The remainder of the game involves you wandering about the world, towns and the different landmarks, making your way through the story and talking to the various characters. There are tons of things to collect and unlock if you like that sort of thing.
Check out the ‘animation’ on her!
The graphical style is that of an anime, all the FMV cut-scenes have been well produced and are done in 2D animation. The remainder of the cut-scenes and the gameplay are rendered in 3D, but almost looks 2D due to the thin black outline around all of the characters, giving a sweet cell-shaded look that at certain times looks just as good as the FMV. The merging between the animations and gameplay is noticeable at first but becomes less obvious the more you play. As you explore you find that the entire world has been artistically designed and there is an air of consistency all the way throughout; everything looks beautifully executed. All the characters have also been well designed and the attention to detail is clearly visible in both the gameplay and the animations.
Can you hear me… am I coming through?!
The score is what you would expect from a typical J-RPG and changes depending on your locations and vibe of the situation. There are a whole host of music styles within that accompany the game really well. Each town and city has its own personality and theme which blends the game nicely. The characters are voiced fantastically, and the skits are no different and help bring the characters to life. The whole game isn’t voiced, and sometimes you will have to do some reading but nearly all the major story points are voice acted.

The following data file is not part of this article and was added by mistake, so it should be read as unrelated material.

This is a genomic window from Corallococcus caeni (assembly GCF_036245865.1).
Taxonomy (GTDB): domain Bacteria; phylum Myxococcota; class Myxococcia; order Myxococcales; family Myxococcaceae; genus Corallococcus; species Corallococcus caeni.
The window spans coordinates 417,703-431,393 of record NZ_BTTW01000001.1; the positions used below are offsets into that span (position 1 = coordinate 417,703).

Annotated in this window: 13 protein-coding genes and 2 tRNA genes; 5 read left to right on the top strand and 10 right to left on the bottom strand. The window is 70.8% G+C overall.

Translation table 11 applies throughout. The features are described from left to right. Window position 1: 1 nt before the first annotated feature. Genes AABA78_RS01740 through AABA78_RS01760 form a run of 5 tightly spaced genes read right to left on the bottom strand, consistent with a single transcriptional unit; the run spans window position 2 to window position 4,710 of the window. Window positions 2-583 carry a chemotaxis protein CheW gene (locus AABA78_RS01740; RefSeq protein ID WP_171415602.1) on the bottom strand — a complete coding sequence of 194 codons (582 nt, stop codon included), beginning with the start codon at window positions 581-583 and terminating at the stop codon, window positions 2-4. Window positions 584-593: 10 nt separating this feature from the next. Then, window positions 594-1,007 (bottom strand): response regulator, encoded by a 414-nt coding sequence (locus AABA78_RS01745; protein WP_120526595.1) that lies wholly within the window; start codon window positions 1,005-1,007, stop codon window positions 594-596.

What are the scores Marjorie Dawes?
This game is full of excitement and you can tell that a very dedicated team of people have put it together. Being only the one disk I would have expected the game time to be around 35 hours long, but by just mostly doing the story I was pretty much at 55 hours upon completion, without doing most of the side missions. The story is gripping and the game is just bright and beautiful. There is a lot more to do than meets the eye and even when you complete the game there is still more that you can do including a whole host of side quests and extras. The price is a small one to pay for so much quality and I guarantee that you will have a lot of fun playing this. If you have never played one of the previous titles this is a good starting point.
Platforms: PS3, Xbox 360 | Tagged anime, JRPG, manga, Namco Bandai, PS3, RPG, Tales of Vesperia, Tales series, XBOX360